Which are the difficulties in being partners in your private and public life?
We have been together for 13 years now, and I don't see any difficulties with this issue so far. Maybe since we started off together within the context of rock n' roll, it has just been a natural life for us.

You and Mark share the responsability to carry on Rocket Scientists, how do you split up the various tasks?
It's similar to way Lana and I work within the context of Lana Lane. In Rocket Scientists, Mark is the singer, guitarist and many times the songwriter as well. I take the role of producer, arranger and keyboardist, and most of the times I am also the lyricist. Mark handles the vocals and vocal harmony arrangements as well as most of the guitar work, and I handle all the keyboard work of course. Both of us write charts for the bass player and drummer and any other guest musicians, and both of us agree on the songs that will go on the albums, whether they are written by me, Mark or if they are cover versions.

Can you describe to us your meeting and your collaborations with Emerson?
I met Keith at a music trade show back in 1995. I had just done some design and programming work on a new synthesizer as well as programming a CD ROM with all of Keith's classic synth and organ sounds on it. The company that hired me to do this stuff introduced me to Keith, and we just got along really well. We became friends and just stayed in touch. Keith was nice enough to write the liner notes for my 1997 'Threshold' CD booklet which I think really helped to give me some good credibility. He's definitely my all-time favorite keyboardist - a real rock hero.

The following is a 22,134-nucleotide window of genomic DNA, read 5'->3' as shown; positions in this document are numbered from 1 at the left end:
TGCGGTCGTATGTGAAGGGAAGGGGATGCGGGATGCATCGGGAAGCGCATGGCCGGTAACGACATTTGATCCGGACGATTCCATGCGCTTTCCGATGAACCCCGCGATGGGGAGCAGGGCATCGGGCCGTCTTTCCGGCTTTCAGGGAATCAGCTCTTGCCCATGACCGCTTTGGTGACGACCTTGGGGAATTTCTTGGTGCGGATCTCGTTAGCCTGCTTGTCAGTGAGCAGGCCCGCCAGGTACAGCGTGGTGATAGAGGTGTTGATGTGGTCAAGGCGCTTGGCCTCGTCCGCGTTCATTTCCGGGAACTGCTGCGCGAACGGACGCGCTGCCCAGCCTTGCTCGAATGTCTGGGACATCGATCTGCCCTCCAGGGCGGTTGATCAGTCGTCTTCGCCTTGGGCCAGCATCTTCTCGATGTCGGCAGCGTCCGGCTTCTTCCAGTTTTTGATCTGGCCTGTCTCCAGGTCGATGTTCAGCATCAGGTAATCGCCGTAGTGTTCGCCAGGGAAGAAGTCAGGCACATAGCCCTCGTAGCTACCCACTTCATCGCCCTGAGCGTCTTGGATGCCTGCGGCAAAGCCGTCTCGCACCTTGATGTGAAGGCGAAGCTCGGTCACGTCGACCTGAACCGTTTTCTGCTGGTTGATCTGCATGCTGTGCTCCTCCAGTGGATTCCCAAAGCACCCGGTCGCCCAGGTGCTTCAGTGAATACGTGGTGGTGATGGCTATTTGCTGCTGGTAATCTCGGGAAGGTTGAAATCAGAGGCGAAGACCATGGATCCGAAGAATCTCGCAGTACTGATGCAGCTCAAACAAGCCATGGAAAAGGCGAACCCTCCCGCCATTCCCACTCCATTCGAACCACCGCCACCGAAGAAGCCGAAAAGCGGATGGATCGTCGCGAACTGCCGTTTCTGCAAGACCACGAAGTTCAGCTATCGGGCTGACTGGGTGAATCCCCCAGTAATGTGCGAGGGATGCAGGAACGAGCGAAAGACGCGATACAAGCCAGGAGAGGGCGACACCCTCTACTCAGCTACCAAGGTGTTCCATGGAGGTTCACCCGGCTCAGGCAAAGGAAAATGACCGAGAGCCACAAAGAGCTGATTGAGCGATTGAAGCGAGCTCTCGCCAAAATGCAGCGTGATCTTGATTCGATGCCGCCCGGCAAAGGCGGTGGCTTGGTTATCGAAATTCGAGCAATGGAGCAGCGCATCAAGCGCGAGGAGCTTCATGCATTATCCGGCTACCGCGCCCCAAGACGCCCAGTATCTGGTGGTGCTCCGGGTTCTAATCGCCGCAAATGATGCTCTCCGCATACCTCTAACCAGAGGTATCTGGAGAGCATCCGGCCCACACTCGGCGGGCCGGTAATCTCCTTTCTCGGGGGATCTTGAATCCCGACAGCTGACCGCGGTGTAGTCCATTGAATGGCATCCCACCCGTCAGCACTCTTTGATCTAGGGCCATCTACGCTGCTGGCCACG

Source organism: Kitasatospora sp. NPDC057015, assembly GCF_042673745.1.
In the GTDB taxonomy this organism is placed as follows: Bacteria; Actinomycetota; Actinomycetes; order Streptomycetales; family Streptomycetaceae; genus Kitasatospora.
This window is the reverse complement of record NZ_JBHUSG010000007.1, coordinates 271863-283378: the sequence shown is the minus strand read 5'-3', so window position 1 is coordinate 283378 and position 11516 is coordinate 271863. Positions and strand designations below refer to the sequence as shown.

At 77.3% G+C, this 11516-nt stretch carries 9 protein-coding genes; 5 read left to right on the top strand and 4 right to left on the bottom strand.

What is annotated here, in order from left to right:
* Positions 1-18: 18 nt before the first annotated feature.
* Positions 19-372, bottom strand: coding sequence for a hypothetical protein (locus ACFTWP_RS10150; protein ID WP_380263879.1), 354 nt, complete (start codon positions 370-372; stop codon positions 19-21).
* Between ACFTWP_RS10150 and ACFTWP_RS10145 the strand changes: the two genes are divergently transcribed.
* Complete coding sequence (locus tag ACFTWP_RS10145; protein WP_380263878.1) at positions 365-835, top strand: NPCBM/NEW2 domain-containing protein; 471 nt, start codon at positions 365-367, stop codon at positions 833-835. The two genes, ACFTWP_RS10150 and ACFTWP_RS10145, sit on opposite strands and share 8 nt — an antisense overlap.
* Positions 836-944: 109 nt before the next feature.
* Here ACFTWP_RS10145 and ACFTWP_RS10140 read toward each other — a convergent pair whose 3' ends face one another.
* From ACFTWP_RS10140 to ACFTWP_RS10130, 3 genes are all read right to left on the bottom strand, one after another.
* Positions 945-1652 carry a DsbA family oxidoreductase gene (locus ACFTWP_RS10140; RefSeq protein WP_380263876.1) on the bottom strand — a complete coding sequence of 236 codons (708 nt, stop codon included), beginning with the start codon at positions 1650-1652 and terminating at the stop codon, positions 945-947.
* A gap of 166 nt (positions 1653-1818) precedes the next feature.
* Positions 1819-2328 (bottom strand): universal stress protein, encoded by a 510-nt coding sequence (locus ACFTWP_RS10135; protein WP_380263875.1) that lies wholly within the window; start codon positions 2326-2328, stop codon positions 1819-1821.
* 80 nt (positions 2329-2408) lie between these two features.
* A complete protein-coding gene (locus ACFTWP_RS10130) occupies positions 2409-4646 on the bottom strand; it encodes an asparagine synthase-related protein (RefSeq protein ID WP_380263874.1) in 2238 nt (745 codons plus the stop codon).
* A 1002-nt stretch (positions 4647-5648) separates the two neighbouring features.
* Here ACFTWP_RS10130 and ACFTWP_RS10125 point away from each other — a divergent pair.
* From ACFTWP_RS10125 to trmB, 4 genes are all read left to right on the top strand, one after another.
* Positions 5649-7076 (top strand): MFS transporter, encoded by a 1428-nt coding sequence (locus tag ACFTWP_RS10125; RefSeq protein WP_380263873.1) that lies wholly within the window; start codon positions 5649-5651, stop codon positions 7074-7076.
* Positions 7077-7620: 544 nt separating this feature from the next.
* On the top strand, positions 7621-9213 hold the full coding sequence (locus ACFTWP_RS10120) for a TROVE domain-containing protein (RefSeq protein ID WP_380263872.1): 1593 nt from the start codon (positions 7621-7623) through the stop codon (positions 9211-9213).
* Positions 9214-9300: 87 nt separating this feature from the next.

Have you some new projects together?
Lana and I just finished recording a new Ballad Collection album which will be released in Europe at the end of November as a two CD set. The first CD will be all new material, including several really great cover songs. The second CD will contain all of the songs from the Lana Lane Ballad Collection from 1998 that was only released in Japan along with Lana's beautiful cover of Marillion's "Seasons End". Lana will also contribute a track to forthcoming Uriah Heep tribute album from Century Media. Rocket Scientists will make an appearance on the Progfest 2000 compilation CD from the French label Musea which should be released in February 2001. And then of course we are always writing for the next albums...

You are collaborating intensively with Lucassen; will you continue to work together?